Abbildungen der Seite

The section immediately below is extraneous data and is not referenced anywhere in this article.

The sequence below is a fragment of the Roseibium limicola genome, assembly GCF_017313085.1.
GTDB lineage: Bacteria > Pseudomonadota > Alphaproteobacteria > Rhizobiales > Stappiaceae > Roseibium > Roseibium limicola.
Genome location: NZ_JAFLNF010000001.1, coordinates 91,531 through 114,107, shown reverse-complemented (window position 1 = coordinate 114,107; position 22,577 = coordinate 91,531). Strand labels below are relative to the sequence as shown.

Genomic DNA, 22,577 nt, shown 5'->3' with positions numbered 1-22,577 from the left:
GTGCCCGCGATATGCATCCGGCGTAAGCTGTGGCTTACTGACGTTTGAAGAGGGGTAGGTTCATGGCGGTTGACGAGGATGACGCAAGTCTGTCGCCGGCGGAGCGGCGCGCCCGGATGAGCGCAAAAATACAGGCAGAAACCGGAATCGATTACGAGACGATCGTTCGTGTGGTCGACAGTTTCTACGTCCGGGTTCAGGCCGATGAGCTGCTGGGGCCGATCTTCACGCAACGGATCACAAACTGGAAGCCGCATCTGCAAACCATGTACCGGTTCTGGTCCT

people formerly, that loved their county, that did every thing for the good of their country; there were }. Alexander the Great loved his country, and ulius Caesar lov'd his country, and Charles of Sweedland lov'd his country, and Queen Semeriniss, she lov'd her country more than any of 'em ; for she invented solomon gundy ; that's the best eating in the whole world. Now, I'll show you my plan of operations, Mr. Costive ; we'll suppose this drop of punch here to be the main ocean, or the sea; very well—these pieces of cork to be our men of war; very well—now where shall I raise my fortifications ! I wish I had Mr. Major Moncrieff here ; he's the best in the world at raising a fortification.--Oh! I have it, we'll suppose them to be all the strong fortified places in the whole world; such as Fort Omoa, Tilbury Fort, Birgin op zoom, and Tower Ditch, and all the other fortified places all over the world. Now, I'd have all our horse-cavalry wear cork waistcoats, anol all our foot infantry should wear air jackets. Then, sir, they'd cross the sea before you could say Jack Robinson; and where do you think they should land, Mr. Costive; whisper me that ; Ha!—What —When 2–How —You don't know 7–How should 'ou ?—Was you ever in Germany or Bohemia — N. I have ; I understand jography; now they should land in America, under the line, close to the south-pole; there they should land every mother's bahe of 'em ; then there's the Catabaws, and there's the Catawawes; there's the Cherokees, and there's the ruffs and rees ; they are the four great nations; then I takes my Catabaws all across the continent, from Jamaica to Bengal; then they should go to the Medeteranian.--You know where the Medeteranian is ?–No, you know nothing ; I'll tell you ; the Medeteranian is the metropolis of Constantinople : then I'd send a fleet to blockade Paris till the French king had given up Paul Jones; then I'd send for Genroll Clinton and Col. Tarleton ; and—Where was I, Mr. Costive * With Col. Tarleton.—Thank ye—so I was ; but you are so du!), Mr. Costive, you put me out.—Now, I'll explain the whole affair to you ; you shan't miss a word of it — Now, there is the king of